Nearly 100 teams are set to walk through the gates at Softball City for the Canada Cup starting Friday (July 13), as tournament organizers and fastpitch enthusiasts bask in the glow provided by the sport’s renewed Olympic participation.
In total, 92 teams will take part in the 10-day tournament, including nine teams in the women’s international division. Games will also be played at Cloverdale Athletic Park and South Surrey’s Sunnyside Park.
Since women’s softball was reinstated as an Olympic sport last August, there has been “all kinds of new interest” in both the Canada Cup and the sport as a whole, according to Canada Cup tournament chair Greg Timm.
“The lifeblood of a sport at this level is Olympic team funding. For Canada, and every other country, that was much reduced during the period of time softball was out (as an Olympic sport),” he said.
Among the nine squads in the international group, two will be from Canada – the women’s national team, plus a development squad. Other countries sending national teams include New Zealand, South Korea, China and the Czech Republic. The group will be rounded out by the White Rock Renegades’ senior women’s team, top U.S. club team Triple Crown – based out of Colorado – as well as Edmonton’s Calahoo Erins, which, like the Renegades, is one of Canada’s top programs.
While some of the Canada Cup’s usual suspects – Japan and Australia, among others – won’t be making the trip this year, Timm said it has more to do with scheduling issues than anything else. The women’s world championships, which Surrey hosted in 2016, are to be held in Japan just two weeks after the conclusion of the South Surrey tournament, so some teams have chosen to limit travel in preparation in advance of that tournament.
As well, at the same time, there is a competing tournament in Europe – “We were able to draw the Czech Republic out of that,” Timm said – as well as the Central American Games, which have kept teams from making the trip north.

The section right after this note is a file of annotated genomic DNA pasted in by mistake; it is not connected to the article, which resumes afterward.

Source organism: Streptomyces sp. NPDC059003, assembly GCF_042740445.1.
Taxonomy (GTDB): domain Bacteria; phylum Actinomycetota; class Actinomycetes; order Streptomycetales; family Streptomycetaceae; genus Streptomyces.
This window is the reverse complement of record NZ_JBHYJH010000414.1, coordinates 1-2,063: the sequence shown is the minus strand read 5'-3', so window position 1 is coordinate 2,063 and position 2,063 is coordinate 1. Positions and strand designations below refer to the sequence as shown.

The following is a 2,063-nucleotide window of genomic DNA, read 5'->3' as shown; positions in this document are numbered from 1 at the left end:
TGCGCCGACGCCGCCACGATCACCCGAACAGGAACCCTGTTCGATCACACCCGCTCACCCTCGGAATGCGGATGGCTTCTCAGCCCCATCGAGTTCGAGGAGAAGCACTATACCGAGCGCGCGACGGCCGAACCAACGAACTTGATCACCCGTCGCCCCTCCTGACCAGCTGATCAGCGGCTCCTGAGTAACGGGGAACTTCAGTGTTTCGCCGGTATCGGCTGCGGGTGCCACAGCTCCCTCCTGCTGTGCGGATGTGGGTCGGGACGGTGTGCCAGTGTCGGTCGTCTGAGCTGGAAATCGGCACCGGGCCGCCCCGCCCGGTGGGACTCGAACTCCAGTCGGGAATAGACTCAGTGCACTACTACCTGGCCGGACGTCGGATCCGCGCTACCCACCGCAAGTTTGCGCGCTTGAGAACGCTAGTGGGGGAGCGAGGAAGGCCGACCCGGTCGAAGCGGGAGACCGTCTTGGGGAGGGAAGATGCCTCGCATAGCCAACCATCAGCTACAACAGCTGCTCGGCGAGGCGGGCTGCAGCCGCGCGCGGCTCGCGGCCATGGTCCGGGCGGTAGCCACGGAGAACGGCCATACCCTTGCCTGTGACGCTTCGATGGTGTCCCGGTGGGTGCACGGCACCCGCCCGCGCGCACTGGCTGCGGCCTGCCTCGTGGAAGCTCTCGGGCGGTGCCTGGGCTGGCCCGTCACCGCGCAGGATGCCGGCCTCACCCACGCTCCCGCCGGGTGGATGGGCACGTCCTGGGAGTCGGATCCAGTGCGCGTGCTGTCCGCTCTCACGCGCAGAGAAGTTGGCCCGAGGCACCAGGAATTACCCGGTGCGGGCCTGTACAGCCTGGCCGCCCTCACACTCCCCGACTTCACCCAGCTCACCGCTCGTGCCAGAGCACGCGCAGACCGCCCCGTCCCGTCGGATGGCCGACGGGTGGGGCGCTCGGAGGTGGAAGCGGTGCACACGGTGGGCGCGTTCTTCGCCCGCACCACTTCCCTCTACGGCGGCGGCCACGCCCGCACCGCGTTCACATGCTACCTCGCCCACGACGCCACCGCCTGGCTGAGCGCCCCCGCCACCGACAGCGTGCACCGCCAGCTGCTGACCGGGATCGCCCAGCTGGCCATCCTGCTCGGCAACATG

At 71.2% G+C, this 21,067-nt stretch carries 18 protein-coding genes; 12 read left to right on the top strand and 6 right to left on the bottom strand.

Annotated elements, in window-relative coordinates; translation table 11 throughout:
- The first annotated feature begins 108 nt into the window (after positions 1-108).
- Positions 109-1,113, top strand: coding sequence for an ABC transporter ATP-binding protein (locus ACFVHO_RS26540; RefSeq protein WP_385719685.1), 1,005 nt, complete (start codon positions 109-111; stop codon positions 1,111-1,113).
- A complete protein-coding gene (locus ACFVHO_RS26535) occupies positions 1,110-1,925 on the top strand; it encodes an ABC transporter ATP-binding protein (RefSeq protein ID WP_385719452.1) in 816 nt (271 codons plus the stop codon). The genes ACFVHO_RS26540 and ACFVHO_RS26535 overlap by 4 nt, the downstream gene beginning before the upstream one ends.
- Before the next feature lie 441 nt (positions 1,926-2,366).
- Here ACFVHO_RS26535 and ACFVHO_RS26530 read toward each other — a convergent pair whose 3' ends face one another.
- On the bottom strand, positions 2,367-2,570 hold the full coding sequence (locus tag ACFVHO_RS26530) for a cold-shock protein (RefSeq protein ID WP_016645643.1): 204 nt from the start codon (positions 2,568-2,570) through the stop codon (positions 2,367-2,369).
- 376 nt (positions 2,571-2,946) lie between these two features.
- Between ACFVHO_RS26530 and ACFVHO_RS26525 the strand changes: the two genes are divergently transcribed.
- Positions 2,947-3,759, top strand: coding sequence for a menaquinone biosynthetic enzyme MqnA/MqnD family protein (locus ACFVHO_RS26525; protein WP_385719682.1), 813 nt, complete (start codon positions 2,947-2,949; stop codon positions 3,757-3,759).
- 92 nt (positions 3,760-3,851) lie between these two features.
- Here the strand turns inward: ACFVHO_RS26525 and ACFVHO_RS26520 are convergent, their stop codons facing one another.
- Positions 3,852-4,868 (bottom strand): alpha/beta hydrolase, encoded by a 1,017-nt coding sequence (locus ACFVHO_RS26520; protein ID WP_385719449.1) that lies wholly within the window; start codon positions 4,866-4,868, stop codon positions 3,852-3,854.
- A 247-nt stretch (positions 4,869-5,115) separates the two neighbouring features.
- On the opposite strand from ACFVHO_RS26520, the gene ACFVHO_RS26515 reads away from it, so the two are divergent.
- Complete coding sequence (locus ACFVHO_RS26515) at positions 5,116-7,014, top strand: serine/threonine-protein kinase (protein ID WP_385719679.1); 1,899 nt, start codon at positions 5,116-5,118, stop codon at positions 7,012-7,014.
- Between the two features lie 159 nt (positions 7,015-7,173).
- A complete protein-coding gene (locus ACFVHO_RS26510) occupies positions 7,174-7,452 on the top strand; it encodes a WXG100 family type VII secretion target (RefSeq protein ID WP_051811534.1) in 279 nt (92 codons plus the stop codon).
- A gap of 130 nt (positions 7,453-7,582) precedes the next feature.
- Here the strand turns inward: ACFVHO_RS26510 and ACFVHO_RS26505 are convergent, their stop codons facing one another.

“It’s a busy year,” Timm said.
He predicted that in future years, renewed funding in the sport would result in many international teams making trips to compete at the Canada Cup.
“There are bigger days ahead for us,” he said.
Local fans will still get the opportunity to cheer for Canada’s national team, which this summer will feature a familiar face – former White Rock Renegade pitcher Danielle Lawrie-Locke.
Lawrie-Locke, who now lives in the Seattle area, came out of retirement this year to return to the national team fold, with world championships – and in 2020, the Olympics – on the calendar.
“We’re excited to see her return for the first time in probably eight years,” Timm said. “I know she’s been training extremely hard to prepare.”
With world championships coming on the heels of the South Surrey event, Timm expects Canada to be at the top of their game.
“They’ll come in as buffed up as they can be,” he said.
“With the sport back (in the Olympics), these players are pretty high profile now – there’s a lot of eyeballs on them.
“Canada is currently ranked third in the world, and you name me a team sport, other than hockey, where Canada is ranked so high. We’re really excited to see them here.”
For more on the Canada Cup, visit canadacup.com.